Posted by Bob Evans
New Special Tells KC Stories of
Black Excellence, Sacrifice & Perseverance
Half-Hour Compilation Comes from Emmy-Winning Producer Catherine Hoffman
Kansas City, MO, February 3, 2022 – In honor of Black History Month, Kansas City PBS has announced the premiere of Preserving Our Past: Kansas City Stories of Black History, a new special from Emmy-winning producer Catherine Hoffman. Featuring a selection of local stories of Black excellence, sacrifice and perseverance, Preserving Our Past premieres Thursday, Feb. 17 at 7:30 p.m. on Channel 19.1.
“Preserving Our Past pays tribute to Kansas City’s Black community and its vibrant history that includes triumphs as well as trauma, ” Kliff Kuehl, President and CEO of Kansas City PBS, said. “Every month, but especially during Black History Month, it’s imperative we wrestle with where we’ve come from
as a country – and how much further we have to go. I am enormously proud of Catherine and her work on bringing these often underrepresented stories to our audience.”
In Preserving Our Past, Hoffman uncovers the racial divide of midwifery, revisits the
1882 lynching of Levi Harrington in Kansas City, recounts the legacy of two women from Merriam, Kansas, who worked to integrate South Park Elementary, explores the role and influence of the Black church, and speaks with organizers of a local project focused on a systematic review of World War I veterans who were denied a Medal of Honor because of their race or religion.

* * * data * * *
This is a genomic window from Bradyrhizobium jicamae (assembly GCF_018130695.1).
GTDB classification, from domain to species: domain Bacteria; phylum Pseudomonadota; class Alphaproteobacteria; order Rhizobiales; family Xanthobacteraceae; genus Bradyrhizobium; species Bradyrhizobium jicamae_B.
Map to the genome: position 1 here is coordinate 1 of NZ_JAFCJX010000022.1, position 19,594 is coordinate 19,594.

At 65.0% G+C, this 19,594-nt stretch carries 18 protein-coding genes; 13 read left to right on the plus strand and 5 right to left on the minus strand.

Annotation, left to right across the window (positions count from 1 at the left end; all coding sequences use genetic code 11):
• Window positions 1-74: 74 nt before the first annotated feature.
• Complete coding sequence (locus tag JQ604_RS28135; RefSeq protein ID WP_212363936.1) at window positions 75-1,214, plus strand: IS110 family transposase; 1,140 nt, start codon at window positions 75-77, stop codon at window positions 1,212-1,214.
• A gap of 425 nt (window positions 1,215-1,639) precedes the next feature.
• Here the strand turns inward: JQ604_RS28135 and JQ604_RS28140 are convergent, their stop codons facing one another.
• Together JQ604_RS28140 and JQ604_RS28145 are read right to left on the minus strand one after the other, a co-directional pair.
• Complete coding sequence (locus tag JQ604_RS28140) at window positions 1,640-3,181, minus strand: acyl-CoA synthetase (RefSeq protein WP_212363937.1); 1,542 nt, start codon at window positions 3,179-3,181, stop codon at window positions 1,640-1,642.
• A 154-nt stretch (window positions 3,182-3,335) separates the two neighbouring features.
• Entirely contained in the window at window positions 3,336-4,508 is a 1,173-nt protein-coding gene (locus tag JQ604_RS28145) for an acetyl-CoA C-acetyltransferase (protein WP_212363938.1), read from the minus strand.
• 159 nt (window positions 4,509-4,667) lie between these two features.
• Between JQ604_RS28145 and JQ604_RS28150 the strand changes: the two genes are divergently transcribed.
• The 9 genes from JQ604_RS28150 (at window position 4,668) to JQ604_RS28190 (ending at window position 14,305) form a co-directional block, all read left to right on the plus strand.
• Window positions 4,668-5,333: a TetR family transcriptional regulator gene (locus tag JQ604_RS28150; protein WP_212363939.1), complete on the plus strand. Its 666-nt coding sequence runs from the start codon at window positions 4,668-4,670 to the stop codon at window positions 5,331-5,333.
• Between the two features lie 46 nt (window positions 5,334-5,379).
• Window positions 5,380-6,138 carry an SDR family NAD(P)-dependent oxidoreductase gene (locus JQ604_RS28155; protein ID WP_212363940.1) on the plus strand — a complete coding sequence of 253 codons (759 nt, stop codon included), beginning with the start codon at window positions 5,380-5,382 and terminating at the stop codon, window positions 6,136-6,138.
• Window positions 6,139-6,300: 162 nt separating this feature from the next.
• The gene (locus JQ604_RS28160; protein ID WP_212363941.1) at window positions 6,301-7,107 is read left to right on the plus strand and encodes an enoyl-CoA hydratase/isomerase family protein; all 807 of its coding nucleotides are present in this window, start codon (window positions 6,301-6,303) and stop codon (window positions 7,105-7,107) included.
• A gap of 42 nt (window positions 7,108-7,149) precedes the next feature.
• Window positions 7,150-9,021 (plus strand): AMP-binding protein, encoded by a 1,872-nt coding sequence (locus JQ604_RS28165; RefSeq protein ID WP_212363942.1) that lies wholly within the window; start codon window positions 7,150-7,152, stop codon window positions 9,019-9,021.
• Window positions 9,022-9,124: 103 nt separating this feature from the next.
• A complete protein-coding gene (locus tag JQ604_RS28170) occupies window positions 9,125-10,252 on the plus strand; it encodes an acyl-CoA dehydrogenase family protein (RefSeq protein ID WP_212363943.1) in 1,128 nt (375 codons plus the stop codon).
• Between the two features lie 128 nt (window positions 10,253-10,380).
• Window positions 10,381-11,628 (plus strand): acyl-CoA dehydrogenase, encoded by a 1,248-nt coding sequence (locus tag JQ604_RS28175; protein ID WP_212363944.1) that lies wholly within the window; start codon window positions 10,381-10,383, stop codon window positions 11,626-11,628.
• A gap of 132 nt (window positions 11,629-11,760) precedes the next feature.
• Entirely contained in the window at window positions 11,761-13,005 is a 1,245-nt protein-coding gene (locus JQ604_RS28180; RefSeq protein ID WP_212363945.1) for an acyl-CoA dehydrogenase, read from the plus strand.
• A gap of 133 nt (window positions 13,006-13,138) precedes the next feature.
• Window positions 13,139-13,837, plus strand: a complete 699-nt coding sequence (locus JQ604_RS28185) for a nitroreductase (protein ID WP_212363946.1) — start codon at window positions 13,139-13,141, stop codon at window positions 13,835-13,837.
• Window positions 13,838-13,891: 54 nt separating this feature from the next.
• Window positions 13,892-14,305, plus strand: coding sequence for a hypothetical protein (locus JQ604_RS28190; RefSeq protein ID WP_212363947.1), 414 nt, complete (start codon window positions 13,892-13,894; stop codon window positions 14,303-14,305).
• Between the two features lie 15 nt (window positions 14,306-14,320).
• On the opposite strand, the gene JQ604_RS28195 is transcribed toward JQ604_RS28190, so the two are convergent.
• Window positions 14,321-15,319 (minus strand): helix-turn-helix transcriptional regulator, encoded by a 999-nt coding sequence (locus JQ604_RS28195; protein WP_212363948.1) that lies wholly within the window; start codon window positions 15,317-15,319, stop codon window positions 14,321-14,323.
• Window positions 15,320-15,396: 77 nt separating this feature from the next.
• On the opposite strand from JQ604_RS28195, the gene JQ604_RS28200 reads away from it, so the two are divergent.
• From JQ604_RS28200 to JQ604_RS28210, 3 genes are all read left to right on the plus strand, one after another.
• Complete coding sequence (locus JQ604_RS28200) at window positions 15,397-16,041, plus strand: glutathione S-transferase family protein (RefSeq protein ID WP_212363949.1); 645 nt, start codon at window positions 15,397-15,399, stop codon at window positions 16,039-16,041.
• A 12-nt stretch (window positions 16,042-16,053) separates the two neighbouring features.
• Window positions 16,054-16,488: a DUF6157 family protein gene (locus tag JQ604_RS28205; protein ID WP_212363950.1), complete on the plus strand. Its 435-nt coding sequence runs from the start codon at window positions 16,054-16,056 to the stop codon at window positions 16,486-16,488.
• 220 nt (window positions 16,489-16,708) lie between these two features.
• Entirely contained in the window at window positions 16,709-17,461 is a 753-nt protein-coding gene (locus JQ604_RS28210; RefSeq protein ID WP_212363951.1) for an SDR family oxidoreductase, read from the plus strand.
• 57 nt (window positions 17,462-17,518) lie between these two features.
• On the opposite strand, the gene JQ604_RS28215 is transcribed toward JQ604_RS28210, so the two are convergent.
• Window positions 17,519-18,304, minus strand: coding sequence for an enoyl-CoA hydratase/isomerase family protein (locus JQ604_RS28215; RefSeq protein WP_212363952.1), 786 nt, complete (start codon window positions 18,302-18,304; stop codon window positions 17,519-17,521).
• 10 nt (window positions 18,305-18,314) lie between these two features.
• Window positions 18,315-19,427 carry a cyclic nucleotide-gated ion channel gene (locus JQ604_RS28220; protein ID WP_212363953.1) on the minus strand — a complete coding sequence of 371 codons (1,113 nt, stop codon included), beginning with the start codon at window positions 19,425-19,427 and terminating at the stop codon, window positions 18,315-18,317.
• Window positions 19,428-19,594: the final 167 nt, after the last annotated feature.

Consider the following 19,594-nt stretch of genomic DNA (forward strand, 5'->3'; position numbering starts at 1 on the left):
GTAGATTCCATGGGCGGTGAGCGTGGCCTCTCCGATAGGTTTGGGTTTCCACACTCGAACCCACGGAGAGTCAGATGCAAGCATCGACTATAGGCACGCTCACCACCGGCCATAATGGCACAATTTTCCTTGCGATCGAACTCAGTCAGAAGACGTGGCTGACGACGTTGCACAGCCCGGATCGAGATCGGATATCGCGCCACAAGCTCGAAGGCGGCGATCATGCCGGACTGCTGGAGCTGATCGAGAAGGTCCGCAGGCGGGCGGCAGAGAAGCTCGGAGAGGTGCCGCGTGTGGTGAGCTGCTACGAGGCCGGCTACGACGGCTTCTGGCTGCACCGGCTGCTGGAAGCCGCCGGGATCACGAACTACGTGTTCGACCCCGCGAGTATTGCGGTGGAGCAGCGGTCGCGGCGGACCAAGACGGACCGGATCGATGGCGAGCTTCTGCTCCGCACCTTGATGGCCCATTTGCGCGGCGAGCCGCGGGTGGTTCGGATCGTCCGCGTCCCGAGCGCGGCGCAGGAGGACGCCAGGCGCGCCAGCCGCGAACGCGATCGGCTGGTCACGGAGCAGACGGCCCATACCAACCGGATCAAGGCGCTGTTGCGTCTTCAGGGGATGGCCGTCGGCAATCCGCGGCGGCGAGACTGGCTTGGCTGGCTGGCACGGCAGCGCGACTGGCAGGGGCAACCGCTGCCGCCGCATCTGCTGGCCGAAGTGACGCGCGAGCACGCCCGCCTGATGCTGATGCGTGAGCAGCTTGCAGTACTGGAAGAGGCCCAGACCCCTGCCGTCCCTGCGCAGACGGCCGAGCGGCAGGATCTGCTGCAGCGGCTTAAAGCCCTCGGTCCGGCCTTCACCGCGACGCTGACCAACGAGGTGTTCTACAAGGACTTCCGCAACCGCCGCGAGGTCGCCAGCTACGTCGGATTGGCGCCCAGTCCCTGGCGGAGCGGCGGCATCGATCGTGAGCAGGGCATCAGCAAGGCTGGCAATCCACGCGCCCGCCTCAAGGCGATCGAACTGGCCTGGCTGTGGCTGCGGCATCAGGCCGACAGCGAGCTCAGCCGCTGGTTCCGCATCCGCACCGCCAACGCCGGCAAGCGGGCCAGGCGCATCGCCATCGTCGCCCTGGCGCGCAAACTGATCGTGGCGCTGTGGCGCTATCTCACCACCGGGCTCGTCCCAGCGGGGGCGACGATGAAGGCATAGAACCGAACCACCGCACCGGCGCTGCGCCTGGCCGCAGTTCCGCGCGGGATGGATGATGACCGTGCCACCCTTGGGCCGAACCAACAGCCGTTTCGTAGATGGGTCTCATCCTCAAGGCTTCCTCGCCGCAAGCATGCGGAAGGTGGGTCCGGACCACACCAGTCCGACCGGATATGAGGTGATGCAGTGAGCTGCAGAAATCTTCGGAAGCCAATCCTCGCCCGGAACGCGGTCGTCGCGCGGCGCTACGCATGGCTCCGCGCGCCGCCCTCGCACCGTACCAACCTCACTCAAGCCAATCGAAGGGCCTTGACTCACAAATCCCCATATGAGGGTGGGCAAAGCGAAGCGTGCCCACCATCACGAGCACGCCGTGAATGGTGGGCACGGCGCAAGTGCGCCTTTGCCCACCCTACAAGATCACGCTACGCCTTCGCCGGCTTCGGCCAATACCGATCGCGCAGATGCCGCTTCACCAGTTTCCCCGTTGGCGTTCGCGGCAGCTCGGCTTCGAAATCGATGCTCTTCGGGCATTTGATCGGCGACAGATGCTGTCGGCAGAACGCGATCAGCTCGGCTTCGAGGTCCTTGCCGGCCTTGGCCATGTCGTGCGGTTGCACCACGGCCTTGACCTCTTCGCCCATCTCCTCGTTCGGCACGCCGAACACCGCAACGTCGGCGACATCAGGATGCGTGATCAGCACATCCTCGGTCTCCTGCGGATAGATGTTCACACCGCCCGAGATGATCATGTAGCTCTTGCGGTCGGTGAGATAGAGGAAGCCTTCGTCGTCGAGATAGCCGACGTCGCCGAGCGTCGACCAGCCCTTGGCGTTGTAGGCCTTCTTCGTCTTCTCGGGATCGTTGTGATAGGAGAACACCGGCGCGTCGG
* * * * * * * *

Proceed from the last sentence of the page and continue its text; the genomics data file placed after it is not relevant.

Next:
“By stitching together these stories for broadcast, we’re creating a narrative and adding larger context to the originally published reports,” Hoffman said.
These stories, and others like them, were originally published throughout 2020 and 2021 on flatlandkc.org.
During her time as a reporter for Flatland, Hoffman has worked to share the rich legacy of Black history in Kansas City, uncovering some of the community’s most compelling stories. Preserving Our Past condenses those stories into a half-hour documentary, which focuses on the remembrance of Black history, contributions and culture.
These legacies — remembered in living rooms, local museums and places of worship — have long been left out of the retelling of our collective histories.
“It’s impossible to come to any sort of consensus as a neighborhood, city or country if we can’t agree upon where we come from,” Hoffman said. “What do we gain from forgetting or ignoring our darkest moments? I think people underestimate how much we need to fully grasp and reconcile with our history in order to move forward. Our history will always be relevant.”
For more information, visit kansascitypbs.org